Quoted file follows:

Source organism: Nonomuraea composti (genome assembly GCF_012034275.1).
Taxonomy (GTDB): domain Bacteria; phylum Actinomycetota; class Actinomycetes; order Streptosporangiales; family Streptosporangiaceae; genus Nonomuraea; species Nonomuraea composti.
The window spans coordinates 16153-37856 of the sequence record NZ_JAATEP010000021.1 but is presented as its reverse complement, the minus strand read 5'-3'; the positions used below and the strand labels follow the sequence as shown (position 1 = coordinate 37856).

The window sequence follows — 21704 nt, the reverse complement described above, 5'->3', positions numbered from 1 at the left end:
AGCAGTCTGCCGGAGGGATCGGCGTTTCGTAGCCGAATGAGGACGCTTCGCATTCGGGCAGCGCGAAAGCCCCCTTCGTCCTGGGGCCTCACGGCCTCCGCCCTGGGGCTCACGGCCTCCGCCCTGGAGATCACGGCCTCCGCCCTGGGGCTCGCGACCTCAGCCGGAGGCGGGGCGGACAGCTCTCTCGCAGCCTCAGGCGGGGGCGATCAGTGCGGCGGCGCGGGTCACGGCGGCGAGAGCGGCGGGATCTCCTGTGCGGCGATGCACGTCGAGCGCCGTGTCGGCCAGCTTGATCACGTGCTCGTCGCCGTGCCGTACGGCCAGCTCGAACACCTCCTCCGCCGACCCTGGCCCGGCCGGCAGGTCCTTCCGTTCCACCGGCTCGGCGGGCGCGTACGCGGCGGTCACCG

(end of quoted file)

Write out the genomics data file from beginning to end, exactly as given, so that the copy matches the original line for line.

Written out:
Source organism: Nonomuraea composti (genome assembly GCF_012034275.1).
Taxonomy (GTDB): domain Bacteria; phylum Actinomycetota; class Actinomycetes; order Streptosporangiales; family Streptosporangiaceae; genus Nonomuraea; species Nonomuraea composti.
The window spans coordinates 16153-37856 of the sequence record NZ_JAATEP010000021.1 but is presented as its reverse complement, the minus strand read 5'-3'; the positions used below and the strand labels follow the sequence as shown (position 1 = coordinate 37856).

The window sequence follows — 21704 nt, the reverse complement described above, 5'->3', positions numbered from 1 at the left end:
AGCAGTCTGCCGGAGGGATCGGCGTTTCGTAGCCGAATGAGGACGCTTCGCATTCGGGCAGCGCGAAAGCCCCCTTCGTCCTGGGGCCTCACGGCCTCCGCCCTGGGGCTCACGGCCTCCGCCCTGGAGATCACGGCCTCCGCCCTGGGGCTCGCGACCTCAGCCGGAGGCGGGGCGGACAGCTCTCTCGCAGCCTCAGGCGGGGGCGATCAGTGCGGCGGCGCGGGTCACGGCGGCGAGAGCGGCGGGATCTCCTGTGCGGCGATGCACGTCGAGCGCCGTGTCGGCCAGCTTGATCACGTGCTCGTCGCCGTGCCGTACGGCCAGCTCGAACACCTCCTCCGCCGACCCTGGCCCGGCCGGCAGGTCCTTCCGTTCCACCGGCTCGGCGGGCGCGTACGCGGCGGTCACCG